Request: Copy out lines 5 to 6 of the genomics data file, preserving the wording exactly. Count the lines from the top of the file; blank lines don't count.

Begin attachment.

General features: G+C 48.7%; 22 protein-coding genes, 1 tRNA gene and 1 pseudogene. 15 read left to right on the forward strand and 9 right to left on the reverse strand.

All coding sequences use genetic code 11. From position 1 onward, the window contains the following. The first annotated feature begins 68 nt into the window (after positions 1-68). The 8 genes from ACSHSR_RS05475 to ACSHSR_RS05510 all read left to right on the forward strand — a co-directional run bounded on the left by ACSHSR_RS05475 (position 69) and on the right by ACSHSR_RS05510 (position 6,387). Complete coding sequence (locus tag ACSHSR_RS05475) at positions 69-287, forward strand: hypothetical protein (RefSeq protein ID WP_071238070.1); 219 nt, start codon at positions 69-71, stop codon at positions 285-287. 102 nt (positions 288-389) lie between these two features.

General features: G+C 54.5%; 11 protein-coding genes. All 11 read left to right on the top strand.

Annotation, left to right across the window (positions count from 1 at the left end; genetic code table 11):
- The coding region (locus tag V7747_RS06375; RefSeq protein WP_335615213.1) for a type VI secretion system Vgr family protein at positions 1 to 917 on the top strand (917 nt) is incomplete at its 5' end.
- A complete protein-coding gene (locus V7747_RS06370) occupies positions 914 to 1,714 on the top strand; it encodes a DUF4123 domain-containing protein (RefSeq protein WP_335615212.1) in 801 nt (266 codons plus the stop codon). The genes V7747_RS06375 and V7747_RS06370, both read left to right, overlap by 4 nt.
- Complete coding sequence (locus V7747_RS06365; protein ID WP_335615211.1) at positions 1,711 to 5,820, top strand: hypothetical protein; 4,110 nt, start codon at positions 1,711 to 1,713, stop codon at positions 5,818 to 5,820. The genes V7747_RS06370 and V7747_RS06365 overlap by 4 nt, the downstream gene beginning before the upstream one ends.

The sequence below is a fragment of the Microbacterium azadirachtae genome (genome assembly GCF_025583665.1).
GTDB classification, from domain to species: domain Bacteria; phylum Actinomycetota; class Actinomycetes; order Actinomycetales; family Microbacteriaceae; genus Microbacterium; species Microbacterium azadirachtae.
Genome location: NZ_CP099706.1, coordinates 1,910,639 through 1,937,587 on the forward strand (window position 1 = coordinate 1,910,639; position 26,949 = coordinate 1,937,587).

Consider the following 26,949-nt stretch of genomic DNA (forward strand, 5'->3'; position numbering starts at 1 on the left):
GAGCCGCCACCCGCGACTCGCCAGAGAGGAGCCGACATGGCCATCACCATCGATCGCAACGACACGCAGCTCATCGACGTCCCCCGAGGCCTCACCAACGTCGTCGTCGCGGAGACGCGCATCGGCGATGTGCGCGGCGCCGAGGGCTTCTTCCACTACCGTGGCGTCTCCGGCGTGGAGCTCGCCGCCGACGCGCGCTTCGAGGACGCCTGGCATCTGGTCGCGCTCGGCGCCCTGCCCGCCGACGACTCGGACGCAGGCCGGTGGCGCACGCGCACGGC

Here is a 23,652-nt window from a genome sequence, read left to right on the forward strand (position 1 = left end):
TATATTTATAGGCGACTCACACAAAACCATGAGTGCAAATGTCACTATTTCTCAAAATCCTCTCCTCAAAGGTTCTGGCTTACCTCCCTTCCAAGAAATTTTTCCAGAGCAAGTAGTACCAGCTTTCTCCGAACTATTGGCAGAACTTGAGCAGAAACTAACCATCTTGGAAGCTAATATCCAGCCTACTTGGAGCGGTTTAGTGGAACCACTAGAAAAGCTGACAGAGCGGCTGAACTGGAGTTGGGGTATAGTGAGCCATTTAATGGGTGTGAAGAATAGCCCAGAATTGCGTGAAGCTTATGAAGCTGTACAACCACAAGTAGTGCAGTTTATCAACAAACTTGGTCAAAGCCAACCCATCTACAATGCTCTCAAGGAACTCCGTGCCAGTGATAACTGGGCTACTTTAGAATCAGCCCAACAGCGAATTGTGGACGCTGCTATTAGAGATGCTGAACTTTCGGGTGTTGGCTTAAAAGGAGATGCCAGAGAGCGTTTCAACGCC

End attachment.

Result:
- The coding region (locus tag V7747_RS06375; RefSeq protein WP_335615213.1) for a type VI secretion system Vgr family protein at positions 1 to 917 on the top strand (917 nt) is incomplete at its 5' end.
- A complete protein-coding gene (locus V7747_RS06370) occupies positions 914 to 1,714 on the top strand; it encodes a DUF4123 domain-containing protein (RefSeq protein WP_335615212.1) in 801 nt (266 codons plus the stop codon). The genes V7747_RS06375 and V7747_RS06370, both read left to right, overlap by 4 nt.